The Indiana Territory begins its story 1803 - 1805.  However, what was to become the state of Indiana was not formed until 1816.  The earliest records appear to be dated from 1801 in Clark County Wills & Executor's Records 1801 - 1833.  Here it is recorded that the will of George Jones was dated  August 13, 1806.  His wife was Jane Jones, and sister was listed as Polly Jones.  A Jones family it must have been before 1806.  The will was proved by Davis Floyd, along with a number of other Floyd being listed.  The will was probated 9 January 1808.  Any folks out there related?

The documentation is given: Jones Journeys, Vol. 14, 1986 - 1987, p.1273.

Thursday, February 26, 2015

Louisiana 1812

In 1682, La Salle first descended the Mississippi River to its mouth.  He claimed the territory for France, and gave it the name of  Louisiana.  Since that date, it has been called "the territory of Orleans", as well as "the district of Louisiana".  Spain [acquires from France 1762] and France [ceded by Spain to France 1800] dealt with this land until 1803, when it became part of a new tract of country [purchased by the United States], called of course, the "Louisiana Purchase".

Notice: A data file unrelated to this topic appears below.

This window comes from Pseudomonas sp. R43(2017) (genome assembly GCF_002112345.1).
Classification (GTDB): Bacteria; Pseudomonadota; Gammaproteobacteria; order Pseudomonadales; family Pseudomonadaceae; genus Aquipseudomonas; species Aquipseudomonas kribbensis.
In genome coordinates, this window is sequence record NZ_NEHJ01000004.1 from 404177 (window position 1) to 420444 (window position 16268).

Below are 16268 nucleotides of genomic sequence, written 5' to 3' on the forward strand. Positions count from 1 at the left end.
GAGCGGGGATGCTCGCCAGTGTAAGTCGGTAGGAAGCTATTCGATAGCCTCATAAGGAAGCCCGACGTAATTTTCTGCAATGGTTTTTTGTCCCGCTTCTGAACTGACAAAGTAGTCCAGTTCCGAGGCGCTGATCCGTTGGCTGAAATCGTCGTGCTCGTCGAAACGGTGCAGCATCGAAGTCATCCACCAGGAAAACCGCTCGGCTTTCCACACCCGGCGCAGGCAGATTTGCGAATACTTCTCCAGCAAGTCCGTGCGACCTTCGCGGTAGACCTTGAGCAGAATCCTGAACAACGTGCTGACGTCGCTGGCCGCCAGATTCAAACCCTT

It became a new "State" in 1812.  With this cultural background [French and Spanish] it is understandable why there are not many appearing with the surname JONES! 

As best as I can tell, Marshall Jones, Sr. (age 49) is listed in the 1860 census of  "Winn Parish".  He is recorded as being born in LA.  Thus, at least his mother would have be present one year before the Louisiana Purchase became a State.  All his family members are shown to be born in LA.  Other folks of the same age (in 1860) are shown to be born in other states such as AL, TN, SC, and GA.  For example,  Jesse Jones, age 56, in the 1850 census of  "Natchitoches Parish" is the oldest JONES living in Louisiana. (in 1850).  However,  he was born in NC.   In the same household, a Matilda Jones, age 26, is also listed, but is shown as being born in FL.  If this was a daughter [and not wife], he would be in FL until at least 1824.  Whew...those French and Spanish did not utilized the JONES surname.  Does anyone have other information regarding the first JONES in Louisiana?

These census data can be found in : "Louisiana, Natchitoches Parish, 1850 Census, Jones Journeys, Vol. 19, [1991-1992] p. 1928, and "Louisiana, Winn Parish, 1860 census, "Union Parish, 1850 Census", Jones Journeys, Vol. 18, [1990-1991] pp. 1790-1791.

Saturday, February 7, 2015

Ohio 1787

Ohio was formed as a state in 1803.  It has become known as "Birthplace of Aviation Pioneers".  But in 1787, one of the first surveys is to be found in Adams County [Deed Books 1, 2, 3, 1797- 1803, p.28] is recorded: